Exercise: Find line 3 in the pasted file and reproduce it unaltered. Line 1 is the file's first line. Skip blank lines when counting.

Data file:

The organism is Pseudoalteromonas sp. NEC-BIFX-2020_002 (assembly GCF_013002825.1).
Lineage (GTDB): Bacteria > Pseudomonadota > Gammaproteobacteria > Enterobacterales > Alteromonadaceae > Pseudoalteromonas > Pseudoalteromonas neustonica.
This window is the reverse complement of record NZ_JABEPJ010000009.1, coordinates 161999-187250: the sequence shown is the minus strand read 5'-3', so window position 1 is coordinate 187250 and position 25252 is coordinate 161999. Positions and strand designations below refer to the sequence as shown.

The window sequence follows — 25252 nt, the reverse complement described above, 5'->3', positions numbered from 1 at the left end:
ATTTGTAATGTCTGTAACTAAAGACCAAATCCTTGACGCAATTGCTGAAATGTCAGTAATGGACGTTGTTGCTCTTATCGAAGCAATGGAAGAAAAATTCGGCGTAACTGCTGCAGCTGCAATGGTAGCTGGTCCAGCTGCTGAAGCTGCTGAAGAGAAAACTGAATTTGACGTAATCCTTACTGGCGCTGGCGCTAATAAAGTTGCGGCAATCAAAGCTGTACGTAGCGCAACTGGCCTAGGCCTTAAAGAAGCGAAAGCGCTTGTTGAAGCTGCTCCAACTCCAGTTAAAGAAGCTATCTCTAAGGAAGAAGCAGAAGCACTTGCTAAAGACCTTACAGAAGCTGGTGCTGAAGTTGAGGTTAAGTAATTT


This window is the reverse complement of record NZ_JABEPJ010000009.1, coordinates 161999-187250: the sequence shown is the minus strand read 5'-3', so window position 1 is coordinate 187250 and position 25252 is coordinate 161999. Positions and strand designations below refer to the sequence as shown.